fSpace Magazine – Smart Living

fSpace Magazine – Smart Living

_The following is from FREMANTLE Space, the_ fSpace magazine which celebrates the people who have embraced the ethos of small coworking space in the heart of Fremantle.

Smart Living

Words: Sabine Albers, Artwork: TRAM

Living Smart is a behavioural change program that helps people take action in their own homes to improve their quality of life and reduce their environmental impact.


Sabine: How would you introduce yourself?

Dr Stephanie Jennings: I’m Steph and I’m someone who’s decided to live life at a slower pace, a more sustainable pace. A pace that gives me more time to do the things I love, like spending time with my young children, commuting in environmental friendly ways, and enjoying the vibrant community I live in – Fremantle.

I’m a scientist with a focus in energy efficiency and building design and am privileged to be part of Living Smart, a Fremantle not-for-profit that has won national awards and has increased its reach beyond WA.

Living Smart is a behaviour change program that helps people take action to improve their quality of life and reduce their environmental impact.

It’s about connecting people too. It’s about building community, which is hard in this day and age. fSpace is part of that too so that’s a nice cross over.

People who take our courses also meet others who are looking to take action, which creates new friendships.

What makes Living Smart so unique?

There are so many programs out there that people just dip in and dip out, and it barely causes a ripple in their lives. What I love about ours is it really works.

Part of it is we use behavioural psychology to effectively build capacity within individuals to make change. It’s not just about technology – it’s exploring how you live, how you want to live, and what makes you happy.

Within the course there are some traditional education elements, but a lot of time is spent discussing solutions. It’s very interactive, but there’s also time for reflection.

It’s really about moving off the problem and looking at what can we do. There’s no shaming. It’s all about positive actions we can take and every action, large or small, is celebrated.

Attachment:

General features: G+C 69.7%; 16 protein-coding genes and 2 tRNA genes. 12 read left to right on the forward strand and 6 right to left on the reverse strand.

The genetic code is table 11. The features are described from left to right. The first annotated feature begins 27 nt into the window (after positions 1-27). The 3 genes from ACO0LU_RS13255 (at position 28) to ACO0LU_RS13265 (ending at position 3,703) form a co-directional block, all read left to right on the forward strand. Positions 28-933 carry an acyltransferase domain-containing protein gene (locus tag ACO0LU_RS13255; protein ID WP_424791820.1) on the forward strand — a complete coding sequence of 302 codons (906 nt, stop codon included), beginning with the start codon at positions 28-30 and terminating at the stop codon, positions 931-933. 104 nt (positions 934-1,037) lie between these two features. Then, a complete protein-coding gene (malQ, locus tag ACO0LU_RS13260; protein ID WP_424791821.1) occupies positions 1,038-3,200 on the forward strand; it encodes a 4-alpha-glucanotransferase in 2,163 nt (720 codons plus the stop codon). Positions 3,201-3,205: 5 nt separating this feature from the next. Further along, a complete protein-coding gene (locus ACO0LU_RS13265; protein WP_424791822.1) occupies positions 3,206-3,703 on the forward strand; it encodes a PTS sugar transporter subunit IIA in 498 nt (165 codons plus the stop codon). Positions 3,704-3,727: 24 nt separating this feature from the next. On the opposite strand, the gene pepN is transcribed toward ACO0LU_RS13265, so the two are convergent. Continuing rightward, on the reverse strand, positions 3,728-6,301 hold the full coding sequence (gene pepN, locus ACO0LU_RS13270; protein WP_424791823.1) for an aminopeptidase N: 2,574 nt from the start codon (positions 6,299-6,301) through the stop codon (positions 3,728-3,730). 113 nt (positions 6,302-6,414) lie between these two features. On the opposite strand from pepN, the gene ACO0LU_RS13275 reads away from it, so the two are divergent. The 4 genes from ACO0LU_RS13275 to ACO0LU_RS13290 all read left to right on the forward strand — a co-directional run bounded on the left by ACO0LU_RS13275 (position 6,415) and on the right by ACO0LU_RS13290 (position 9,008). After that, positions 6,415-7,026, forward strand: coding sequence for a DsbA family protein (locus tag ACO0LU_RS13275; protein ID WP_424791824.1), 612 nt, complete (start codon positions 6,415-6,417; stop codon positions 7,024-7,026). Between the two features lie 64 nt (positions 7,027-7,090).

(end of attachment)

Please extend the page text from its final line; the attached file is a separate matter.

Living Smart focuses on ten topics that can make a change. What are some key points people can work on?

It gets people to start on whatever point is relevant them. It might be waste, it might be what’s happening in their garden, it might be their own health or improving their home.

You get exposed to the full content of the course and you might be surprised by what you don’t know. With that content, the goal setting and reflection time, you can find a topic that really fires you up, that you can put your energy into.

We share ideas like practical ways to remember to take a bag to the supermarket so you don’t use plastic bags. We also talk about the global waste issue and how together we are making a difference. You don’t feel alone with it.

So the focus is on helping people find a place to start and reminding them that small changes do make a difference.

That’s exactly what it’s about. It’s working out where you want to start or progress to, then taking some fresh actions and seeing that you are not alone. The conversations are very positive.

Due to its broad nature, people typically start with one topic and then it flows onto another. Someone might start by just turning off the tap while they’re brushing their teeth. And then they might start to think about their choice of toothbrush, whether it’s compostable or disposable. And then they might start to look at cleaning products in the bathroom. There’s a lot of flow on things called spillover in terms of behaviours.

Change can be difficult. What can help start to make a change within a community?

Our lives are so busy with so many distractions that a key step is just slowing down and making time to ask the important questions that are often ignored. Questions like are you actually heading where you want to go? What are the things you cherish? Are you giving those things enough time? Are you living the way you want or just dealing with the guilt of not living the way you want?

That’s an example of what people go through on this journey. They may realise that they need to downshift, to simplify their lives, to create some space.

So is looking after the planet also looking after your own health?

It is. Part of the impact on the planet comes from people trying to do a lot and the resource consumption goes with that – doing a lot, driving a lot, consuming a lot. Slower lives have smaller footprints.

I just do what I can to inspire people to tread gently on our planet.

Written By

Jason Normandale